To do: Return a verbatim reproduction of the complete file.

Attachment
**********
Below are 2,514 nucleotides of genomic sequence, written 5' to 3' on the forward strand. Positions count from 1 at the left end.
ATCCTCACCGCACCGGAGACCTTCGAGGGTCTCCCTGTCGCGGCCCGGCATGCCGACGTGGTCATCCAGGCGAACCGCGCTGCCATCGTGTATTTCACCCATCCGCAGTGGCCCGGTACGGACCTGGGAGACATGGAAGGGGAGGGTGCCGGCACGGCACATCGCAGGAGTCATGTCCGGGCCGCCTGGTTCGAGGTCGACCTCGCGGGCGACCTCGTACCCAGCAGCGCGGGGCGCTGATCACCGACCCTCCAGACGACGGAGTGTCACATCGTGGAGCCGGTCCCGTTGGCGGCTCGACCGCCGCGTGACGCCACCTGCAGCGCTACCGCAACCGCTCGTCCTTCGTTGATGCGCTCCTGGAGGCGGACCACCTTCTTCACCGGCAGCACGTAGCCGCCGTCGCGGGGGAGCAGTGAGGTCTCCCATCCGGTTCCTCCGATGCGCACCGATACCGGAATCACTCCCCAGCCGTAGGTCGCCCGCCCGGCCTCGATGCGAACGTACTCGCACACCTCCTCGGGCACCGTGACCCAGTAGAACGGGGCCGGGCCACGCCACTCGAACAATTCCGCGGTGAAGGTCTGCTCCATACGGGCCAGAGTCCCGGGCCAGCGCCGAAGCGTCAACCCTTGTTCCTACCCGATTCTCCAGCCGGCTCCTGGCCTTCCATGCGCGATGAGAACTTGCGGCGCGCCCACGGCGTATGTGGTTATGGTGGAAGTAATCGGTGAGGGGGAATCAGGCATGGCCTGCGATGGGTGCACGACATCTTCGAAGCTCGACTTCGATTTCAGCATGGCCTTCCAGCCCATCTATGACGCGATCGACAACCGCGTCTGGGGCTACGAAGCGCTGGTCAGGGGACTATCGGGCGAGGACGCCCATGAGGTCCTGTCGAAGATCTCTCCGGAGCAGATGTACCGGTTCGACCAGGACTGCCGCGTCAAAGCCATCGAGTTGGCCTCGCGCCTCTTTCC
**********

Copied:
Below are 2,514 nucleotides of genomic sequence, written 5' to 3' on the forward strand. Positions count from 1 at the left end.
ATCCTCACCGCACCGGAGACCTTCGAGGGTCTCCCTGTCGCGGCCCGGCATGCCGACGTGGTCATCCAGGCGAACCGCGCTGCCATCGTGTATTTCACCCATCCGCAGTGGCCCGGTACGGACCTGGGAGACATGGAAGGGGAGGGTGCCGGCACGGCACATCGCAGGAGTCATGTCCGGGCCGCCTGGTTCGAGGTCGACCTCGCGGGCGACCTCGTACCCAGCAGCGCGGGGCGCTGATCACCGACCCTCCAGACGACGGAGTGTCACATCGTGGAGCCGGTCCCGTTGGCGGCTCGACCGCCGCGTGACGCCACCTGCAGCGCTACCGCAACCGCTCGTCCTTCGTTGATGCGCTCCTGGAGGCGGACCACCTTCTTCACCGGCAGCACGTAGCCGCCGTCGCGGGGGAGCAGTGAGGTCTCCCATCCGGTTCCTCCGATGCGCACCGATACCGGAATCACTCCCCAGCCGTAGGTCGCCCGCCCGGCCTCGATGCGAACGTACTCGCACACCTCCTCGGGCACCGTGACCCAGTAGAACGGGGCCGGGCCACGCCACTCGAACAATTCCGCGGTGAAGGTCTGCTCCATACGGGCCAGAGTCCCGGGCCAGCGCCGAAGCGTCAACCCTTGTTCCTACCCGATTCTCCAGCCGGCTCCTGGCCTTCCATGCGCGATGAGAACTTGCGGCGCGCCCACGGCGTATGTGGTTATGGTGGAAGTAATCGGTGAGGGGGAATCAGGCATGGCCTGCGATGGGTGCACGACATCTTCGAAGCTCGACTTCGATTTCAGCATGGCCTTCCAGCCCATCTATGACGCGATCGACAACCGCGTCTGGGGCTACGAAGCGCTGGTCAGGGGACTATCGGGCGAGGACGCCCATGAGGTCCTGTCGAAGATCTCTCCGGAGCAGATGTACCGGTTCGACCAGGACTGCCGCGTCAAAGCCATCGAGTTGGCCTCGCGCCTCTTTCC